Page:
Buoyant Turret Mooring Developed for typhoon or iceberg prone areas where a rapid disconnection/ reconnection is required. The disconnectable part of the turret is a submerged buoy which supports the crude oil and gas risers and the mooring legs. In the operating mode, the mooring buoy is connected to the turret by a structural connector. The turret structure is located in the forepeak of the tanker and supported on a weathervaning bearing. The turret extends up through the tanker with the reconnection winch, flowline and control manifolds and fluid swivels located above the main deck. The disconnection and subsequent reconnection is carried out from the tanker without external intervention.
Catenary Anchor Leg Mooring A floating structure that performs the dual function of keeping a tanker moored on a single point and transferring fluids (generally oil, gas or by-products) while allowing the ship to weathervane. It consists of a circular floating buoy anchored to the seabed by means of four, six or eight chain legs draped radially in a catenary curve. The bottom ends of the chains are fixed to the seabed by either conventional anchor legs or piles. The buoy itself is free to move up and down, sideways and in pitching and rolling motions. The tanker is moored by hawsers to a turntable attached through heavy-duty roller bearings to the top of the buoy. This turntable is free to rotate through 360 degrees and is fitted with piping, valves, mooring equipment, floating hose connections, navigation aids and, in most cases, lifting facilities to support maintenance activities.
Liquids condensed from a gas stream, made up of a range of heavier hydrocarbons. For gas fields, condensate typically refers to the hydrocarbon liquid separated from the well stream fluid, which can be stabilised, stored and exported as a high value liquid product.
A ship-shape vessel with one crane or semi-submersible vessel with one or two cranes for lifting platform modules and structures at sea. The crane hoisting capacities are substantial and range from 300 tons to 8000 tons. Cranes allow for moving the hook-load vertically and horizontally (in a 360 degree radius). Nowadays also frequently used to install heavy equipment on the seabed. In medium water depths the crane vessel is anchor-moored. In deepwater areas the vessel is dynamically positioned.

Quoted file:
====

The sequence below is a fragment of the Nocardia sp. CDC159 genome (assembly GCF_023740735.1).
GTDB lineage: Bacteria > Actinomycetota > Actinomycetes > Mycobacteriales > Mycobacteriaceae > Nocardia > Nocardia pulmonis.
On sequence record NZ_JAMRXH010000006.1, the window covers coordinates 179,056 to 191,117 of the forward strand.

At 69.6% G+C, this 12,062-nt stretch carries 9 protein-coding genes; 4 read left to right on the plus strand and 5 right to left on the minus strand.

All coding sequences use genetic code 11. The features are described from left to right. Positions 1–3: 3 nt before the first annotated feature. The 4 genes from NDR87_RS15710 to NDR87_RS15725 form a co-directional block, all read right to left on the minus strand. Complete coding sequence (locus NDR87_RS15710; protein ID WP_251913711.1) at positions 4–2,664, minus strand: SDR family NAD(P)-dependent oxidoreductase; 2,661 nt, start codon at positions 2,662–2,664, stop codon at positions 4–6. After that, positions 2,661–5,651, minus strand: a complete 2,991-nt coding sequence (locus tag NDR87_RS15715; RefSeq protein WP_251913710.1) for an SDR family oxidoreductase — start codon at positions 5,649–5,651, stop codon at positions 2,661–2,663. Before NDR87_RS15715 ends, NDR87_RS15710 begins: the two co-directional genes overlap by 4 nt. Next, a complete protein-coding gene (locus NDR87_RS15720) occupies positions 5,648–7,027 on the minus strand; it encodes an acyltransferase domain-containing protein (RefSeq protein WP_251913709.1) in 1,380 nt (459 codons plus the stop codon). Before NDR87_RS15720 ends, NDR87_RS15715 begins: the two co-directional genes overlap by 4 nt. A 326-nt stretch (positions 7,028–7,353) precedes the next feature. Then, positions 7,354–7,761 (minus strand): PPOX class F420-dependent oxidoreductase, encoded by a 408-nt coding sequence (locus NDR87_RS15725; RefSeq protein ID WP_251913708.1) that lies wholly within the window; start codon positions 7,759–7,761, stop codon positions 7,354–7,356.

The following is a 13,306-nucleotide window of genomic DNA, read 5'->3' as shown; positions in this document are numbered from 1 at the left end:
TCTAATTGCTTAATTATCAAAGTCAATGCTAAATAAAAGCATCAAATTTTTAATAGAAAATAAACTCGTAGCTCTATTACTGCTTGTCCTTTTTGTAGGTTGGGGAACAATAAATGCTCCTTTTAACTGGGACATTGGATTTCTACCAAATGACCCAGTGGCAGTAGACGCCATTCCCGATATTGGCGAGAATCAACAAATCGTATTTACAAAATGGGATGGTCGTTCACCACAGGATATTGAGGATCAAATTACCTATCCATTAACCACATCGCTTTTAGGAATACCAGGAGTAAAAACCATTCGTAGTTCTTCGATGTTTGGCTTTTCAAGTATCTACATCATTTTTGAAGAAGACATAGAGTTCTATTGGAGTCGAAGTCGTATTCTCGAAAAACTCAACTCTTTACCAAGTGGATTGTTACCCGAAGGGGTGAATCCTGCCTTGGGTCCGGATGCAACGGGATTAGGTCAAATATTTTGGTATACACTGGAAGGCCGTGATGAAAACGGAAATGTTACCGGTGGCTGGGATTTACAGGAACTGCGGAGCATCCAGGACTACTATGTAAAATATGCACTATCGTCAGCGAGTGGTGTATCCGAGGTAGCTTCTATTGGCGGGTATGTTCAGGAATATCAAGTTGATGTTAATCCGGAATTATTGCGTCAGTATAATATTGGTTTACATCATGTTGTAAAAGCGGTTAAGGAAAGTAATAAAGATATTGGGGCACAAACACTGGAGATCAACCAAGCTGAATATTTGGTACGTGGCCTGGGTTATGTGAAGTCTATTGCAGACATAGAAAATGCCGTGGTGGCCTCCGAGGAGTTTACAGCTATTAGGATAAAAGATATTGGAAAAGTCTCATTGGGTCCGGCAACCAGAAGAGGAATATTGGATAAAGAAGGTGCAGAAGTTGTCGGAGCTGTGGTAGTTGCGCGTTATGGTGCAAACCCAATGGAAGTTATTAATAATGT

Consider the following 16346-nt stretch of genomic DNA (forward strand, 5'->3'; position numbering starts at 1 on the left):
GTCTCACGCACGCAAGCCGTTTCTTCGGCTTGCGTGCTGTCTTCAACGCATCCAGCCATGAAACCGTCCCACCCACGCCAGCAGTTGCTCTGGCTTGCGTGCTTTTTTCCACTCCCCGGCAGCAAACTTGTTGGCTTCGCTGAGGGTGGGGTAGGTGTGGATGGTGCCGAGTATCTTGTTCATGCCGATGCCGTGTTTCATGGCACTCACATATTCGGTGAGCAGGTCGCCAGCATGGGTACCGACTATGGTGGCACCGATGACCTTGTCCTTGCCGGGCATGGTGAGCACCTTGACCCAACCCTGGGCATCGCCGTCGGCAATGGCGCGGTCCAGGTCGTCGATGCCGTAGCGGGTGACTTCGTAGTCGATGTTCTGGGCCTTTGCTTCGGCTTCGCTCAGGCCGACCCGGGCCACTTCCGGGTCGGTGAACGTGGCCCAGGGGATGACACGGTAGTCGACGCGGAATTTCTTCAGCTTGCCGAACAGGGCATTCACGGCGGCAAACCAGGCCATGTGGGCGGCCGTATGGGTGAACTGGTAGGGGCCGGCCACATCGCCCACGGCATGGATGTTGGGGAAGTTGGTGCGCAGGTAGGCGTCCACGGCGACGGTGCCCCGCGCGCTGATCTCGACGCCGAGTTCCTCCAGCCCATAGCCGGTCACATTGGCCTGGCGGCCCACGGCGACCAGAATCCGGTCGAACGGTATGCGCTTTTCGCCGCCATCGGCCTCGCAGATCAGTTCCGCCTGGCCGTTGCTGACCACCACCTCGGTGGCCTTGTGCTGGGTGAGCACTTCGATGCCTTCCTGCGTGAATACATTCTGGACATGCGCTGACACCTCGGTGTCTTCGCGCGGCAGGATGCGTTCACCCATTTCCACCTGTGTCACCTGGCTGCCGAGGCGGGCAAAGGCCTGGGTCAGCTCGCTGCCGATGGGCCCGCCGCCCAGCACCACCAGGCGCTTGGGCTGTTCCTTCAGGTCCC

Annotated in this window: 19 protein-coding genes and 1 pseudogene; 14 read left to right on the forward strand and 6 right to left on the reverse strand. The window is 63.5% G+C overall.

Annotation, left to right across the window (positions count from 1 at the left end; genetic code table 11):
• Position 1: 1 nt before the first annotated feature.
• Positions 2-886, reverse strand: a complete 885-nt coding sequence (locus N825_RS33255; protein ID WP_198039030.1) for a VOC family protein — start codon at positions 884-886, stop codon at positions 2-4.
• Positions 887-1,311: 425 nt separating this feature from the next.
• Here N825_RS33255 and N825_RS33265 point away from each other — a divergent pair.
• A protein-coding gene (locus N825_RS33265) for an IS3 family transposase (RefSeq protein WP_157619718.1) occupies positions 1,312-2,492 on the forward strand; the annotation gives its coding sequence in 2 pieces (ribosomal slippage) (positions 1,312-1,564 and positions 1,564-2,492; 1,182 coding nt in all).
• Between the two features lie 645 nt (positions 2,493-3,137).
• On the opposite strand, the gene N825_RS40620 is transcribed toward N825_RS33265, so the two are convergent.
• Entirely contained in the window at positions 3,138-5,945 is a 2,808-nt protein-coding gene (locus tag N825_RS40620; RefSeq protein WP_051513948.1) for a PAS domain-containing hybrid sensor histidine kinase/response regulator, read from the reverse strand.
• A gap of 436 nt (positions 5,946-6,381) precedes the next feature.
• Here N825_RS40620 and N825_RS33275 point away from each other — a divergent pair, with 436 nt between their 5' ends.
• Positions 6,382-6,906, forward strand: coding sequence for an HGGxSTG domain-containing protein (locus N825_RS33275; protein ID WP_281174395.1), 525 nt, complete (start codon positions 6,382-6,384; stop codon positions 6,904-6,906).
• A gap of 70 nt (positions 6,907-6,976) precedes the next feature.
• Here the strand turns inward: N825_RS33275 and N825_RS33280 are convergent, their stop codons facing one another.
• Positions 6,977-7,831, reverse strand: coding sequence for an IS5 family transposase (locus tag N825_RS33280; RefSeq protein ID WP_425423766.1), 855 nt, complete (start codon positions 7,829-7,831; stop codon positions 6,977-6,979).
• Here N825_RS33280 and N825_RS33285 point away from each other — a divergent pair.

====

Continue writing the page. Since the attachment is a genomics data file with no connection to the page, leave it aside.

Low temperature processing, generally sub zero. For LNG this can be as low as minus 162 degrees centigrade.
Dry Completion Unit A floating facility carrying surface completed wells, i.e. the xmas trees are located above the surface of the sea, on the floater, as opposed to the seabed. The rigid pipes (tubing, casing etc.) that link the trees to the wells require high tension to avoid buckling. A key feature of a DCU is therefore the need for constant tension to compensate for the floating heave motion. Generally, a DCU also carries basic drilling equipment to allow down-hole intervention on a tender assist mode. It can also feature a full drilling capability.
More than 300 metres water depth.
The removal of sulphate ions from seawater prior to use as injection water. This operation is required when the formation contains barium and strontium and to a lesser extent calcium to prevent re-agitation of sulphates which will cause plugging of the flow-path of the produced fluids from the reservoir.
Dynamic positioning A station keeping system for floating units which uses thrusters to compensate wind, wave and current forces in a dynamic controlled mode to keep the unit on a predetermined location and heading at sea.
A ship-shape vessel for drilling and completing wells in medium to deepwater applications. The drilling equipment onboard of the ship enables drilling the well, running the protective casing in the well (preventing collapse of the drilled hole), and installation of the subsea xmas tree. In medium water depths the drill ship is anchor-moored. In deepwater areas the ship is dynamically positioned.
Dry production trees
See Surface (xmas) trees.
Diving Support Vessel A dedicated vessel, most frequently d.p., for assistance of subsea diving and installation work.
Dry Tree Unit A motion stabilized floating vessel that supports vertical steel risers from sea floor well-heads providing well access for drilling or work-over operation.
Dead weight , The total weight of cargo, fuel, fresh water, stores and crew that a ship can carry when immersed to her load line.